Kotlin Coroutine on Android

Kotlin Coroutine on Android
Kotlin Coroutine on Android

A coroutine is referred to as a concurrency design pattern that is reduced for simplification and enhancement of asynchronously executable codes. Coroutines were first included in Kotlin, that too in version 1.3.

The conceptual framework for using coroutines in Android comes from the other short-hand programming languages, such as JavaScript, Python, C# and Ruby. Coroutines were used for the first time in 1967, in the programming language Simula. Kotlin takes the advantage of the cooperative nature of functions for co-ordinating routines that consist of lightweight threads written on the basis of the original threading framework.

In Android, coroutines are primarily employed to manipulate the long-running tasks that may otherwise interfere in the working of the main thread and lead to the crashing of the app. The survey indicates that more than half of professional developers who incorporated coroutines in their source code have observed a hike in productivity as it allows the developers to write well-structured and concise app codes.

Asynchronous programming is extremely crucial for the efficient working of modern apps. It allows us to schedule tasks parallelly, which saves the overall execution time of any given task. This in return allows developers to process the heavy-resources or high computing power tasks away from the UI thread, in the BackgroundWorker classes. With this, you can escape the freezing of user-interfaces and provide a smooth experience to your users.

Android provides a wide chain of asynchronous programming mechanisms; this makes it very difficult for developers to pick the most suited one for their project requirements. Some mechanisms have multi-phased and wide-stretched learning curves, while some require tons of boilerplate codes. In both these cases, the developers’ time is wasted unethically.

This hampers the overall scalability of the project and increases the cognitive load on beginners. Therefore, it is recommended to use APIs that are concise, efficient and scalable. Since all the APIs available on the JVM at that time had this common issue, one of the efficient JetBrains unit came up with a contemporary API-known as “Kotlin Coroutines”. It has a uniform learning curve and comes with a bundle of default methods and tutorials.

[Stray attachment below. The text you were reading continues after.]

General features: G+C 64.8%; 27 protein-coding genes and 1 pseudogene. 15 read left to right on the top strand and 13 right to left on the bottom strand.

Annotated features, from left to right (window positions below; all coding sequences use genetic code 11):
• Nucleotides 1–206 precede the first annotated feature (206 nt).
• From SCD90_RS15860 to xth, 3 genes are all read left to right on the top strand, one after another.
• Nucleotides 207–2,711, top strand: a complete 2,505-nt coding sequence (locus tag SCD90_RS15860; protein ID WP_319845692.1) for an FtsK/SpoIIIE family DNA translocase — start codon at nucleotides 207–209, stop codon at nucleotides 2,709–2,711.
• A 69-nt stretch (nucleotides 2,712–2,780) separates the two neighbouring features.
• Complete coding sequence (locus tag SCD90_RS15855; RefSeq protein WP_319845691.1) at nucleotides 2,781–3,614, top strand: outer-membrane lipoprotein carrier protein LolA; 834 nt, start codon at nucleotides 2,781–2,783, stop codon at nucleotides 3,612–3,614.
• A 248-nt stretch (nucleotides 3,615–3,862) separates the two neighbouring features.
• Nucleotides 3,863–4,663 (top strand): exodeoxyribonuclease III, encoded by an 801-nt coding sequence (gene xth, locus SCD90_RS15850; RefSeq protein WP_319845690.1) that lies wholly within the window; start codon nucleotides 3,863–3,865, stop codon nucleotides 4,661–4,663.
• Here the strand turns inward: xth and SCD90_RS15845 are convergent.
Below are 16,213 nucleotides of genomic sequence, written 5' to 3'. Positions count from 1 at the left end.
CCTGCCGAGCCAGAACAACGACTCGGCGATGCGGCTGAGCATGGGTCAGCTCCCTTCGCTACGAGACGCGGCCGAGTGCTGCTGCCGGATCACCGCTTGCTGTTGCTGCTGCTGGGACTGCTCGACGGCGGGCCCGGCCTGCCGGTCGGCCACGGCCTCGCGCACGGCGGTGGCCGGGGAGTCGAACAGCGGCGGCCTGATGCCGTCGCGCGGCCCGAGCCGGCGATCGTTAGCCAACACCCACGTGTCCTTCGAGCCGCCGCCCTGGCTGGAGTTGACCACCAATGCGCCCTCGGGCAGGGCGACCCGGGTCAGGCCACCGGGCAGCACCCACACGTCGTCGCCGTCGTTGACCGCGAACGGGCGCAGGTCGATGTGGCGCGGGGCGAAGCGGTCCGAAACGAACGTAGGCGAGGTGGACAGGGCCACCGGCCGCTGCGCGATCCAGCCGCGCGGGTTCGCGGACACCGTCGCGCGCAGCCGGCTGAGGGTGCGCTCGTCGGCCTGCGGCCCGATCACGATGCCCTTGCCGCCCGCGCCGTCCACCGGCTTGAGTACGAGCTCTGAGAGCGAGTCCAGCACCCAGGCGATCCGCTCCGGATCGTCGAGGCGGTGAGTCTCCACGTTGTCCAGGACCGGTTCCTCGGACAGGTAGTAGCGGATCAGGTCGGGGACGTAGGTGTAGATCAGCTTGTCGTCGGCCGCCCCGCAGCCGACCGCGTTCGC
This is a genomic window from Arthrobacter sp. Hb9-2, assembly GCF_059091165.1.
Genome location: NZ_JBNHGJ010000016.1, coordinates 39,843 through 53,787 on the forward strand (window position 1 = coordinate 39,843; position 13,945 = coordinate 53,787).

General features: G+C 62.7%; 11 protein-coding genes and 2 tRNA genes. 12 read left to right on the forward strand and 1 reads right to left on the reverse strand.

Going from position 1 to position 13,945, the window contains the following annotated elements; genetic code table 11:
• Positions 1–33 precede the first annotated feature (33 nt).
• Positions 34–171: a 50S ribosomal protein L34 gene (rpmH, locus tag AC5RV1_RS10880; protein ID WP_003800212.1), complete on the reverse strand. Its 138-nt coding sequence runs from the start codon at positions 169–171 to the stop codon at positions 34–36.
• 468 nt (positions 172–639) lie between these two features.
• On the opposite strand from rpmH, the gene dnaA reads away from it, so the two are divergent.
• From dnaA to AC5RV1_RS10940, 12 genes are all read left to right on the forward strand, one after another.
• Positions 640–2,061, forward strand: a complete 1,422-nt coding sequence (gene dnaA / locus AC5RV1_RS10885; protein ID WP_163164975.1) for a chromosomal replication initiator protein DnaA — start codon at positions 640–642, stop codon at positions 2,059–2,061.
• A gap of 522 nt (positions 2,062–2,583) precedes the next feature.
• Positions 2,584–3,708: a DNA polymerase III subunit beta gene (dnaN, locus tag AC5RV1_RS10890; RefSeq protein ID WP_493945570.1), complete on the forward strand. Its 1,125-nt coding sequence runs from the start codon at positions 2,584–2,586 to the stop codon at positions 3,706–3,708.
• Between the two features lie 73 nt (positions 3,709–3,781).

On Android, coroutines are widely used for solving two problems:

  • Long-running tasks: This issue arises when any task takes a very long time for execution and interrupts the main task.
  • Main-safety: It allows you to invoke any suspended function from the main thread.

Coroutines and Threads:

A coroutine can also be considered as a light-weight thread. A lightweight thread implies it doesn’t map on the native thread, due to this it doesn’t require context switching on the processor. A lightweight thread means it doesn’t map on the native thread, so it doesn’t require context switching on the processor, therefore, they are faster. Analogous to threads, coroutines run parallelly, wait for the execution of one another if required and communication among themselves. With this, we interfere that both Coroutines and the threads are implemented for multitasking.

Working of a Coroutine
Image Source: www.medium.com

The key difference between a thread and a coroutine is that the earlier is managed by the operating system, while the latter one is managed by the developers, as it was devised to incorporate parallelism on the basis of function co-operation. Coroutines can be implemented freely, that is, you can create thousands of coroutines without compromising the system performance. Conversely, True threads are expensive to initiate and maintain, each thread is created at the stake of the system performance, maintaining a thousand threads can be a grave challenge for a modern machine.

Working of a Thread
Image Source: Mindworks

Coroutines do not replace threads; they are more like a framework to manage them. Coroutines were previously available in many languages. Primarily, there are two types of Coroutines: Stackless and Stackful. Kotlin coroutines are stackless, it means that the coroutines don’t come up with their own stack, so they aren’t allowed to map on the native thread.

Features of Coroutines

  • Reduced memory leaks: It uses structured concurrency strategy for running operations in a given scope.
  • Built-in cancellation support: Cancellation can be automatically propagated via the running coroutine hierarchy.
  • Lightweight: Kotlin allows us to launch multiple coroutines on a single thread due to support for suspension, which doesn’t block the thread, that contains the running coroutine. Suspending cuts down the memory over blocking along with supporting several concurrent operations.
  • Jetpack integration: A large number of Jetpack libraries include extensions that are compatible with full coroutines support. Some of these libraries also provide default coroutine scope that facilitates structured concurrency to a very high extend.